From the very first page, I was drawn to the world built by Natalie Mae. Orkena is a beautiful, magical place, as wonderful as it is flawed and as intriguing as it is mysterious. It is no mean feat to create a fictional setting in which a book takes place, and an even meaner feat to craft a world with its own religion, culture, and sense of tradition. I would say that Mae went above and beyond when it came to making the reader feel like they were really in a strange desert land filled with danger and semi-murderous, slightly entitled royalty. The characters were equally engaging – passionate and independent Zahru, bold and brash Hen, cold and unhinged Kasta, stubborn but compassionate Jet, and wild and determined Sakira. You know characters are well written when you can’t help but feel you know them – their hopes and fears and aspirations. I loved that each character felt like they had redeeming qualities and even the villain of the story wasn’t all bad. I also really appreciated that as much as Zahru wished it was different, her powers were always consistent. I’ve found that a lot of YA fantasy novels set the main character up to be someone with lackluster powers who, through some hardship, discovers they actually have awesome powers unlike any the world has ever seen. Although there’s nothing wrong with that particular angle, I liked that in The Kinder Poison, Zahru can still be her own hero without having to come into a rare ability – it’s enough that she’s a Whisperer. The fantastic world-building, captivating characters, and overall fast pacing made The Kinder Poison a quick, fun read that kept my attention from start to finish. It’s everything a YA fantasy should be, and I simply cannot wait to read the next book in the series! *Thank you BookishFirst and Razorbill for the opportunity to read a copy in exchange for an honest review
The cover and premise of this beautiful book left me with no doubt that I'd love the adventure and characters waiting for me on these pages and now, after finishing way past my bedtime last night, I need book two now. I've already marked the sequel as to-be-read long before I reached that cliff hanger of an ending that left my chin and heart on the floor of my living room. Zahru is so real and makes a fun protagonist to get to know and travel with through all her adventures. She is snarky, acts and speaks before thinking (her impulsiveness makes for exciting edge-of-seat reading time), kindhearted, smart, and loves her family and friends with such strong loyalty. The first person point of view from Zahru immeditely pulled me into this stunning and believable world and never let me go. Jet--I now have a new book boyfriend! I so love when an author can create characters that pull on my emotions like Jet. The themes of doing greater good than self, friendship, family, and learning self acceptance make this fantasy novel a well-rounded tale. The author never skimped on the depper issues or showing the emotional turmoil. She twisted the plot in surprising ways for me and that always makes me love a book even more. The world building is some of the best I've ever read and the magic seemed like it really existed and was easy to understand. I highly recommend this book for fantasy lovers and anyone who loves character-driven stories.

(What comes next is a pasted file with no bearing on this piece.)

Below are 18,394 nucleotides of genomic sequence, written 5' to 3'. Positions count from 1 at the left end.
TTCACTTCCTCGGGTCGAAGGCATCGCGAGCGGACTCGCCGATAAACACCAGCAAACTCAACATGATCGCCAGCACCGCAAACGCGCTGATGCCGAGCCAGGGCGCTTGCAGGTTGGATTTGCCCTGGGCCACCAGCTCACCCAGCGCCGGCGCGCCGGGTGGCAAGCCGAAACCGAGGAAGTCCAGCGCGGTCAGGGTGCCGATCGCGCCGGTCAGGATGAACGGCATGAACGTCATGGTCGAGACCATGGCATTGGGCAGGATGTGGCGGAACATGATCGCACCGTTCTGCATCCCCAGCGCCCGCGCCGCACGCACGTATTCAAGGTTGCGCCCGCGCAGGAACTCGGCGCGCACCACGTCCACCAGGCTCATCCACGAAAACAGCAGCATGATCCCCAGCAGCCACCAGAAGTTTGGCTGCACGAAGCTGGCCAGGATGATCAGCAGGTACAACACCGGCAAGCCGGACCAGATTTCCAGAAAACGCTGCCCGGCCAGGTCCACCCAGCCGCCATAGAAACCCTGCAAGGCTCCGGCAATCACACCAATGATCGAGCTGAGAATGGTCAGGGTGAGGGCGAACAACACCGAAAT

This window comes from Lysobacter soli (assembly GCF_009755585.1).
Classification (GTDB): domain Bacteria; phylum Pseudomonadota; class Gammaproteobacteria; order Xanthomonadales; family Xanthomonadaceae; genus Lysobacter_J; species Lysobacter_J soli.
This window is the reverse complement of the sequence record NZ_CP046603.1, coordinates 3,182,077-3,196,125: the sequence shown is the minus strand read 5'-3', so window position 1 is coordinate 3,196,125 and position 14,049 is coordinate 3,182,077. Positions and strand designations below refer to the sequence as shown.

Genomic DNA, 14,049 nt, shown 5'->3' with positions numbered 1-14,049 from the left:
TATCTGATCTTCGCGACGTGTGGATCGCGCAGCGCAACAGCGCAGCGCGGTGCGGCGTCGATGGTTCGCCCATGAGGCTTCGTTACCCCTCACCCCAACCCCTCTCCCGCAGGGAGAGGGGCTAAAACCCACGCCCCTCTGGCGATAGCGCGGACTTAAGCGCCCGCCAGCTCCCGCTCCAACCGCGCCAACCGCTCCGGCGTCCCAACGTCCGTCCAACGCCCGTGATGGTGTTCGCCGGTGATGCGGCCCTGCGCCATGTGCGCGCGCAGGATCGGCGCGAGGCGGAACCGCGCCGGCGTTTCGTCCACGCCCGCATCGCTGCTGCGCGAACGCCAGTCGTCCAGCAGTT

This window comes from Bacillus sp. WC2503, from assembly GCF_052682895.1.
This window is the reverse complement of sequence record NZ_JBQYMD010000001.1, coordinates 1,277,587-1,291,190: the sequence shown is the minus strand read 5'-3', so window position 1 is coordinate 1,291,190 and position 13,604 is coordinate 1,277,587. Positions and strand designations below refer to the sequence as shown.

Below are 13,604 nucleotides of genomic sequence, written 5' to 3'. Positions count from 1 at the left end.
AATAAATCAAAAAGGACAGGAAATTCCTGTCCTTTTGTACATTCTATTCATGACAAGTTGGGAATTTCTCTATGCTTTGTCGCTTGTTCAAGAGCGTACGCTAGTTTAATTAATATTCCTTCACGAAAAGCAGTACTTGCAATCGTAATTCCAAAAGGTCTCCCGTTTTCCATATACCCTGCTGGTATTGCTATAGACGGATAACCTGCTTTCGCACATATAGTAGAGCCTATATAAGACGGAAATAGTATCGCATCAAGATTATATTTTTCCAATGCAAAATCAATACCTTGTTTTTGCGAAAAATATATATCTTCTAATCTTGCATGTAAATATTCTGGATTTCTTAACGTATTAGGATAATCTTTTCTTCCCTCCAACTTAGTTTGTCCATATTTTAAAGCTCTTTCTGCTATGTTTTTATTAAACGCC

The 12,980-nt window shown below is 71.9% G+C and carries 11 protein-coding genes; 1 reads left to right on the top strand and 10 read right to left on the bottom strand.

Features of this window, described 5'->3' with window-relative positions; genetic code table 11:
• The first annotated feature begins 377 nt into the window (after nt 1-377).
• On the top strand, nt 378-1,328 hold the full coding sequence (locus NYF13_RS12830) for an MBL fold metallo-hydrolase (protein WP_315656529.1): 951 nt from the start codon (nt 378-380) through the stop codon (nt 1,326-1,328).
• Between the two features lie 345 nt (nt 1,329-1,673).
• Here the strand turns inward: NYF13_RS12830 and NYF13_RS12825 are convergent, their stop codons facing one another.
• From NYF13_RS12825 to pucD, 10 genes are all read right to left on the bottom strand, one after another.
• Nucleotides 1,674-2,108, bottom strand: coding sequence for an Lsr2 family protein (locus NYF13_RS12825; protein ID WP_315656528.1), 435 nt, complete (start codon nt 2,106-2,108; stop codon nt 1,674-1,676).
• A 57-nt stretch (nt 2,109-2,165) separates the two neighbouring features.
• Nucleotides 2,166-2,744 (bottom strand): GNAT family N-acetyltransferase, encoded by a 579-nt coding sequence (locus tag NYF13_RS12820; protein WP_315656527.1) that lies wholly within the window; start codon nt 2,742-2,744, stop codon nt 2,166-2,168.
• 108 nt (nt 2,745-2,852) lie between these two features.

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The Kinder Poison follows Zahru, a sympathetic protagonist who has the power to commune with animals. As amazing as that sounds, being a Whisperer places her in the lower ends of social status—far removed from royalty. But one mistake lands her in the middle of. The Crossing, a deadly race that ends with Zahru as the human sacrifice. This story is rife with rich fantasy, vivid world building, intrigue, morally gray characters, friendship, romance, and even humor. Overall, it was a fun read that entertained on many levels, leaving me eager to read the sequel. I would definitely recommend this book to readers of fantasy who enjoy political intrigue set within a monarchy entrenched in magic.